What is Cognac? Cognac is a brandy with a high alcohol content (about 40%), obtained from the distillation of wine. Produced around the eponymous French town, in the historical region of Charente, Cognac is considered to be the most refined of wine spirits. Its production is limited to six official areas, known as cru, where Ugni Blanc is grown, a grape from which fresh whites are obtained with low alcohol content, ideal for distillation. The production process involves double distillation in the traditional Charentais swan neck stills, dating back to the 16th century. The product must then age in oak barrels from Limousin or d'Allier, assuming different qualifications depending on the period of aging, ranging from a minimum of 30 months to tens of years. The long period of maturation in wood contributes to the exceptional refinement of the final product, excellent to be enjoyed smooth to better appreciate its typical warm and velvety touch.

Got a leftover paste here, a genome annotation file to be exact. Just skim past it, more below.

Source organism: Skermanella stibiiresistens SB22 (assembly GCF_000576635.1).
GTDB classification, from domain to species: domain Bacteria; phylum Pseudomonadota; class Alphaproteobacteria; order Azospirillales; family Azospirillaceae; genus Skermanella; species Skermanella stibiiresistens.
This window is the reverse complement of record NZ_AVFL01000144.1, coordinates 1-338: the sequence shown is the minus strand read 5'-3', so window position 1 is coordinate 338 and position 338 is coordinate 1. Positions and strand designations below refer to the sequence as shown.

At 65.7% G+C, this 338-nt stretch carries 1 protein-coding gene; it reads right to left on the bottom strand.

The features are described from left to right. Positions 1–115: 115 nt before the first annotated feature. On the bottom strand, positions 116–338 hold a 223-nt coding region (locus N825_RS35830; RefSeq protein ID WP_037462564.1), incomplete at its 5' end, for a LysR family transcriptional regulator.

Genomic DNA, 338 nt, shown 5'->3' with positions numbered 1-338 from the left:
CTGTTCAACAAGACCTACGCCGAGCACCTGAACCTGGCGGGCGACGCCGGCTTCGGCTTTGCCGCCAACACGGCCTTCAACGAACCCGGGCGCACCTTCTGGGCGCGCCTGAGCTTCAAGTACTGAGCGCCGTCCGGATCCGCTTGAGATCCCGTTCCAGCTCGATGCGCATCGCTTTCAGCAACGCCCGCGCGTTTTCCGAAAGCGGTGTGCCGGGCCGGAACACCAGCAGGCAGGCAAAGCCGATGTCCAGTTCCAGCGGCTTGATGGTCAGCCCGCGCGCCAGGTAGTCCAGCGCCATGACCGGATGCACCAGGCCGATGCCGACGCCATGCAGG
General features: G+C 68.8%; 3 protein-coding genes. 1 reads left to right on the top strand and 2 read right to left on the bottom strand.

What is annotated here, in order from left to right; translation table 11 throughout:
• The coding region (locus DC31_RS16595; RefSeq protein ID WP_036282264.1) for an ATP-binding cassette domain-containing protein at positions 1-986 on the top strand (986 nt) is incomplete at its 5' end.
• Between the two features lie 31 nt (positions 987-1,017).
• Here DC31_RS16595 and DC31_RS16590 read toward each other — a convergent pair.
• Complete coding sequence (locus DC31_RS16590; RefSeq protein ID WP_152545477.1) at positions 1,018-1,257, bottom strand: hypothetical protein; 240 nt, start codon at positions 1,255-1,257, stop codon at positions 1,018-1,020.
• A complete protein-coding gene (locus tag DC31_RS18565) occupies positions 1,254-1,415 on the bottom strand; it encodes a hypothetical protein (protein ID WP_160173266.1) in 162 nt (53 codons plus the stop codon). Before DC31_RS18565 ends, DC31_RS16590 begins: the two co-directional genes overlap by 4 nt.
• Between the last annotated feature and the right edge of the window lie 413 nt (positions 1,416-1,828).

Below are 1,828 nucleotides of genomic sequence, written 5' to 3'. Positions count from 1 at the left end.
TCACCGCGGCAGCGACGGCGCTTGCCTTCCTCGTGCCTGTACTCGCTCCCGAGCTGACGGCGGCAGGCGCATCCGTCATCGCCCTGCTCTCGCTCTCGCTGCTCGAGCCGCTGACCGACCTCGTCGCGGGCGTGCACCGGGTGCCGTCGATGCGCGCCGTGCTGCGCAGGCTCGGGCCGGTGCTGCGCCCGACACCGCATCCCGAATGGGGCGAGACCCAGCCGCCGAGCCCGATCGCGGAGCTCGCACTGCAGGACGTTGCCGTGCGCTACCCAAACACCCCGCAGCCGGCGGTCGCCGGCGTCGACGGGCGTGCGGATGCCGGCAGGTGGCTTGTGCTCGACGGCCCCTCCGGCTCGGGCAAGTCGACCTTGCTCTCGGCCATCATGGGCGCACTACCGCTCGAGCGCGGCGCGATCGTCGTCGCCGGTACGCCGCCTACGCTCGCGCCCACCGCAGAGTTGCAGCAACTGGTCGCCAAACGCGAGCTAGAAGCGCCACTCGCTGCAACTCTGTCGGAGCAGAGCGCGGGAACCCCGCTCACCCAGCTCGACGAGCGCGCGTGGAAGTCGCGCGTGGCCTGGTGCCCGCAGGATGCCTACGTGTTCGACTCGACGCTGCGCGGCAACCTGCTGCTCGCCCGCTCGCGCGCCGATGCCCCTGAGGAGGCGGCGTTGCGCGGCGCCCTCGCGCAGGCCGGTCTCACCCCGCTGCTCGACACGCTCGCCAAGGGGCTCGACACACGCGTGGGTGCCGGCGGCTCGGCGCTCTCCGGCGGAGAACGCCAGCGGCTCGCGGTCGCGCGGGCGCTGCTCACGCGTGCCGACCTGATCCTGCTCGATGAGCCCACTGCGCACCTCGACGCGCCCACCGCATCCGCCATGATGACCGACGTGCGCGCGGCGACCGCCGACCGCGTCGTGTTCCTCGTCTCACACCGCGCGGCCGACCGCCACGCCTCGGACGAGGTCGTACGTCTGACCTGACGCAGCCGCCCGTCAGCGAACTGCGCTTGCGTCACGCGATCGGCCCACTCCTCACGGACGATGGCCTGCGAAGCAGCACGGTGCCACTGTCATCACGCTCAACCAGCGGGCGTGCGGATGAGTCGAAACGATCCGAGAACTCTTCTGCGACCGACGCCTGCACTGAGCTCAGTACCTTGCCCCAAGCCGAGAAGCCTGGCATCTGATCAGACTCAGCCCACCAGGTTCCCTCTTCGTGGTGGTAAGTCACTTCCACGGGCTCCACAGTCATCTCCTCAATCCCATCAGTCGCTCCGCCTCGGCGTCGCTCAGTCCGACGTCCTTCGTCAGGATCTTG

The Cognac 'Napoléon' by Jean Fillioux has the grace that only long-refined products can have. Napoleon is produced with an assembly of spirits with 8-10 years of aging. Its value, in addition to its organoleptic characteristics, production techniques and years of refinement, is given by the emotions it is able to offer.
'L'Oublie' by Lhéraud is a delicious Cognac aged for over 20 years. Expect elegance, balance and sophistication in abundance and look for touches of vanilla, chocolate and spices. The Lhéraud family has been cultivating Cognac and Armagnac since 1802, working with their own grapes. They are renowned for their stocks of old rare Cognacs and for the exceptional quality found in all their products.